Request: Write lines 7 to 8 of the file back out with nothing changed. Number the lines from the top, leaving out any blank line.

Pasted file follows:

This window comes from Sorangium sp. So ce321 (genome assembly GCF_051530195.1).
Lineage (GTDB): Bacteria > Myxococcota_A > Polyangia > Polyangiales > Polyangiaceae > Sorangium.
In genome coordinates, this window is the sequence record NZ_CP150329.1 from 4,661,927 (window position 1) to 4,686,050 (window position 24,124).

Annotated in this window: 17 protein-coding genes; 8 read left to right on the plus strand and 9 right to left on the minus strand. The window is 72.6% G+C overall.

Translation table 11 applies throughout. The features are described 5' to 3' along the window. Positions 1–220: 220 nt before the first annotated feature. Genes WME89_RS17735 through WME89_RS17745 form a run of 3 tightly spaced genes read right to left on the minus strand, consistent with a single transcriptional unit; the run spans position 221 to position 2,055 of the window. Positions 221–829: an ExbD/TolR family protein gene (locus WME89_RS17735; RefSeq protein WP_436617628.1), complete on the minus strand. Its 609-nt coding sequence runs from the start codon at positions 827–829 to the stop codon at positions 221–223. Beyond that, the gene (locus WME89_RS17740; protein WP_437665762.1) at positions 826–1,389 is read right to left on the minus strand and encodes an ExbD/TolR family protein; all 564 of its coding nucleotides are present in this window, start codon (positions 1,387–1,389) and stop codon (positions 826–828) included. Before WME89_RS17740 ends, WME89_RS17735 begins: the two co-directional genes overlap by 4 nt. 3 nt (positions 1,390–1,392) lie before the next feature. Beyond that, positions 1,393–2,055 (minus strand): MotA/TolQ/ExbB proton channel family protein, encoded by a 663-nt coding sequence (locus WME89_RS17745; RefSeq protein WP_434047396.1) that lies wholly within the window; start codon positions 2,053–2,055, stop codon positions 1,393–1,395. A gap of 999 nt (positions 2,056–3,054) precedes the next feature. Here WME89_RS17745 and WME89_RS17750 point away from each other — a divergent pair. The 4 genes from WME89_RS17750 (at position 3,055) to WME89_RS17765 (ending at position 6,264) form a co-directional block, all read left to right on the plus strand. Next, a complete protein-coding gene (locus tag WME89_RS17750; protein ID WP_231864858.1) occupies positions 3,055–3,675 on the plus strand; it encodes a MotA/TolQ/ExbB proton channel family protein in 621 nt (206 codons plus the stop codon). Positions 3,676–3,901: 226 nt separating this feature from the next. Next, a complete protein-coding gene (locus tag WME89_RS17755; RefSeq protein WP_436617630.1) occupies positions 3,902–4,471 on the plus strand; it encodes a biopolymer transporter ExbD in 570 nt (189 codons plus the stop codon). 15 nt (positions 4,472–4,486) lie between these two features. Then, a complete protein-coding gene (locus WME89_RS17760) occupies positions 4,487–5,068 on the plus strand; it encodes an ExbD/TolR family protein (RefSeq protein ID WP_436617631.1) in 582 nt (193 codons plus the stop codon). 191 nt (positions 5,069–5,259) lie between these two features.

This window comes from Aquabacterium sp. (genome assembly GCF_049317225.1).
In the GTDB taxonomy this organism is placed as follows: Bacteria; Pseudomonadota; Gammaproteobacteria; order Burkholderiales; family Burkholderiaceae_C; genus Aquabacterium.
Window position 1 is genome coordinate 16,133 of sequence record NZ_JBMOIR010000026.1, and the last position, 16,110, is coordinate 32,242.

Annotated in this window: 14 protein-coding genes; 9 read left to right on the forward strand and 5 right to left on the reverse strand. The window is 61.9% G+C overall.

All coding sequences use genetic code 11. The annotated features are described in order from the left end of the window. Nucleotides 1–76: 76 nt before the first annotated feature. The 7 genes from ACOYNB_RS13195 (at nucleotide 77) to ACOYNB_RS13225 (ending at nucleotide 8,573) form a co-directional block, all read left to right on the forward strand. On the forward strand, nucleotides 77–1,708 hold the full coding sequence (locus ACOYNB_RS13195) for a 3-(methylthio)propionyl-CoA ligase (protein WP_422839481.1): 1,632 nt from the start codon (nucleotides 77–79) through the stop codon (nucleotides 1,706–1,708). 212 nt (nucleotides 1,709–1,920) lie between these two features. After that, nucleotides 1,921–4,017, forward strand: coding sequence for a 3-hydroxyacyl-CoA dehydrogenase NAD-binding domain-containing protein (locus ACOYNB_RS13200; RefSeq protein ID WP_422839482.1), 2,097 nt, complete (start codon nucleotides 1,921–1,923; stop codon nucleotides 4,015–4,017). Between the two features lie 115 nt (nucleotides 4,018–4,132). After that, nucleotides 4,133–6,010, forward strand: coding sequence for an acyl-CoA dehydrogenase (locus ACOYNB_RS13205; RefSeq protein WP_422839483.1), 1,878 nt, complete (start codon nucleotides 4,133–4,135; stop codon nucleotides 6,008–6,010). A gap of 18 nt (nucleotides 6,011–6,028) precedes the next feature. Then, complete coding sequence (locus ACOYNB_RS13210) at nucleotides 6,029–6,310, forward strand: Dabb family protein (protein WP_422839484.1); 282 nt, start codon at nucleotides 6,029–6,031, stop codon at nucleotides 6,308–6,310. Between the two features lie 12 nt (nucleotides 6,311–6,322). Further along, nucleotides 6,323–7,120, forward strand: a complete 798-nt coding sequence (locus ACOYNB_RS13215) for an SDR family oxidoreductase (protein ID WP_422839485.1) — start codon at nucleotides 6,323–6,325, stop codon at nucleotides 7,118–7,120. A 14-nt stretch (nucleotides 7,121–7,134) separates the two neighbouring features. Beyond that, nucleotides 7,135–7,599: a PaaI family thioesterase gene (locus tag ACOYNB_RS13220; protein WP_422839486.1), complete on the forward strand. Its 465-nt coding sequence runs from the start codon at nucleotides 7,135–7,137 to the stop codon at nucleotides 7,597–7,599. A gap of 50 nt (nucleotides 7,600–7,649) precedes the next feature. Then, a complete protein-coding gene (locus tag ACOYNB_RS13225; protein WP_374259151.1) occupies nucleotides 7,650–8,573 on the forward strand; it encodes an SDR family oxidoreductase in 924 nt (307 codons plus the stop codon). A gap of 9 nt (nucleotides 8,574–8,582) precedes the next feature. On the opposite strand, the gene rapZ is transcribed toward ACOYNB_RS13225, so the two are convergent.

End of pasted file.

In the GTDB taxonomy this organism is placed as follows: Bacteria; Pseudomonadota; Gammaproteobacteria; order Burkholderiales; family Burkholderiaceae_C; genus Aquabacterium.
Window position 1 is genome coordinate 16,133 of sequence record NZ_JBMOIR010000026.1, and the last position, 16,110, is coordinate 32,242.